2016

Is this time really different? Will Automation kill off development?

Duncan Green - December 21, 2016

Is this time really different? That’s the argument whenever people want to ignore the lessons of history (eg arguing that this particular financial bubble/commodity boom will never burst) and such claims usually merit a bucketload of scepticism. On the other hand (climate change, nuclear war) sometimes things really are different from everything that has gone before. Which brings us to technology. Lots of musings are …

Continue reading

‘Odd but Interesting’: Clare Short reviews How Change Happens

Duncan Green - December 20, 2016

Clare Short was DFID’s first minister (1997-2003) and a force of nature (for example she was one of the originators of what became the Millennium Development Goals). Great when she agreed with you, pretty brutal when she didn’t. Which in the case of NGOs, was quite a lot of the time – she had the traditional Labour Left dislike of middle class, self-appointed, self-righteous dogoodery …

Continue reading

Links I Liked

Duncan Green - December 19, 2016

When scientists protest, their placards have footnotes [h/t Bill McKibben] Are economists partly responsible for the rise of populism? Dani Rodrik argues that by abandoning evidence to become cheer leaders for globalization, they helped contribute to the backlash The Digital Divide is serious: Fewer than half of all Africans have phones; 3/4 don’t use the internet. Here’s one reason why that matters. From 2008-14, 2% …

Continue reading

On webinars, prayer and ‘transformational development': an hour with World Vision

Duncan Green - December 16, 2016

I’m becoming a big fan of webinars. I can slump in front of the computer at home, slurping a coffee, give a presentation on the book (Open Access helps – no need to try and get people to buy copies, just download the pdf after the session), then sit back and listen to the ensuing conversation. On Wednesday it was 50 or so World Vision …

Continue reading

Why is Africa’s Civil Society under Siege?

Duncan Green - December 15, 2016

Oxfam’s Ross Clarke (Governance and Legal Adviser ) and Desire Assogbavi (Resident Representative & Head of Office, Oxfam International Liaison Office to the African Union) introduce a new analysis of the threats to African civil society After years on the margins of the mainstream development agenda, addressing civic space is finally getting the attention it deserves. If the number of policy initiatives, conferences and campaigns …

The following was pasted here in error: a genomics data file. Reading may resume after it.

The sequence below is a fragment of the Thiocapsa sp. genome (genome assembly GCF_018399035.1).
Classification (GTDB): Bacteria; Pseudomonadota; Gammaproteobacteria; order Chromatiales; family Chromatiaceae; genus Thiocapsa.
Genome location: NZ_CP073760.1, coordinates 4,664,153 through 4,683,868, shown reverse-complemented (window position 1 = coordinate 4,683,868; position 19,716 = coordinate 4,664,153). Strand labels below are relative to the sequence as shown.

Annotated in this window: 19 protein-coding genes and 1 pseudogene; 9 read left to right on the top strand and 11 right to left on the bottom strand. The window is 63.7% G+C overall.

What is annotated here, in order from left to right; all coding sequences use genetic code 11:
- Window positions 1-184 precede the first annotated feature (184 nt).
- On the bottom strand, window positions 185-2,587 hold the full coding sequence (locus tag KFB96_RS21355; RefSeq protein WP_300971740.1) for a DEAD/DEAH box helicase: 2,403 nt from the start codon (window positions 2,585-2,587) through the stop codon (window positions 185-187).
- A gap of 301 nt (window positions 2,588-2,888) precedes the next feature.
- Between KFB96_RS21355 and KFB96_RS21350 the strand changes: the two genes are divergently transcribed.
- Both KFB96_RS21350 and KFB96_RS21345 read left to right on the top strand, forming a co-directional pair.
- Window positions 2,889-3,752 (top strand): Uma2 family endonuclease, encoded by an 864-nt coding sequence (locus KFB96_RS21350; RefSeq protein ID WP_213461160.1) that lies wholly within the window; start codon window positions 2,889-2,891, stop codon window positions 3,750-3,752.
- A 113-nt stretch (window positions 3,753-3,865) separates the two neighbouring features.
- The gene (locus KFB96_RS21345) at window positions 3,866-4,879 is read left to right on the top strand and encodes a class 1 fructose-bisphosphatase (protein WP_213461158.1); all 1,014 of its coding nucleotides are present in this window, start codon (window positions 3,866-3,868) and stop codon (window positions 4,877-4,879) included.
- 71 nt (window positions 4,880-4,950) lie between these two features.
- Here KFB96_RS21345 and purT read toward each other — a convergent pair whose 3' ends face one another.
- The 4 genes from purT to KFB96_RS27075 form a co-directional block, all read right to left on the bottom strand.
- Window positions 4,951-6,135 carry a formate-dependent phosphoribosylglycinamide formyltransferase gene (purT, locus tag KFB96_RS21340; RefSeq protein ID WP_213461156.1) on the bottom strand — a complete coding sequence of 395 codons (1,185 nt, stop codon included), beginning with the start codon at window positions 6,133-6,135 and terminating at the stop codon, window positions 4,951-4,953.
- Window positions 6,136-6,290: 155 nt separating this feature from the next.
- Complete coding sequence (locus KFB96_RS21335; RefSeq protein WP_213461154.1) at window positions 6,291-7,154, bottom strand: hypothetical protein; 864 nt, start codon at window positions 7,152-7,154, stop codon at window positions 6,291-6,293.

Continue reading

What can Harry Potter, Lord of the Rings and the Matrix teach us about how change happens?

Duncan Green - December 14, 2016

Chatting to academics in the US last week, we swapped notes on the merits of using shared cultural references to convey some of the key ideas around how change happens. They act as a short cut, allowing subtle, nuanced ideas to be discussed on the basis of a large pool of common knowledge. You need to avoid the pitfalls of cultural imperialism, of course (so …

Continue reading

On theories of change, what are the differences between playing offence and defence?

Duncan Green - December 13, 2016

Unsurprisingly, in this year of Brexit and US elections, I’ve been thinking about how to stop bad stuff happening. While they are doubtless desperately looking for silver linings in a year of defeats, progressive movements are likely to spend a good part of the next few years defending good things from political assault. So what is the same/different about defence and offence when it comes …

Continue reading

Links I Liked

Duncan Green - December 12, 2016

Social Wealth Funds, publicly owned, that pursue social good & reduce (rather than exacerbate) inequality. A smart proposal from Stewart Lansley Talking of wealth, you can always rely on the FT magazine’s ‘How to Spend It’ column to answer the really pressing questions of the age: ‘when your superyacht is too small, you are no longer expected to buy a bigger one. Instead, you just …

Continue reading

How do we choose the most promising theory of change? Building on the context-intervention 2×2

Duncan Green - December 9, 2016

One of the slides from my standard HCH presentation that resonated most during the many conversations and book launches in the US was the 2×2 on which kinds of interventions are compatible with different contexts. I first blogged about this a year ago, when the 2×2 emerged during a workshop of aid wonks, but the recent discussions have added some nice extra ideas to what …

Continue reading

Adaptive Management looks like it’s here to stay. Here’s why that matters.

Duncan Green - December 8, 2016

The past two weeks in Washington, New York and Boston have been intense, leaving lots of unpacking for the blog. Let’s start with the numerous discussions on ‘adaptive management’ (AM), which seems to where the big aid agencies have found a point of entry into the whole ‘Doing Development Differently’ debate. I spent a day with USAID and came away with a sense that AM …

Continue reading
Translate »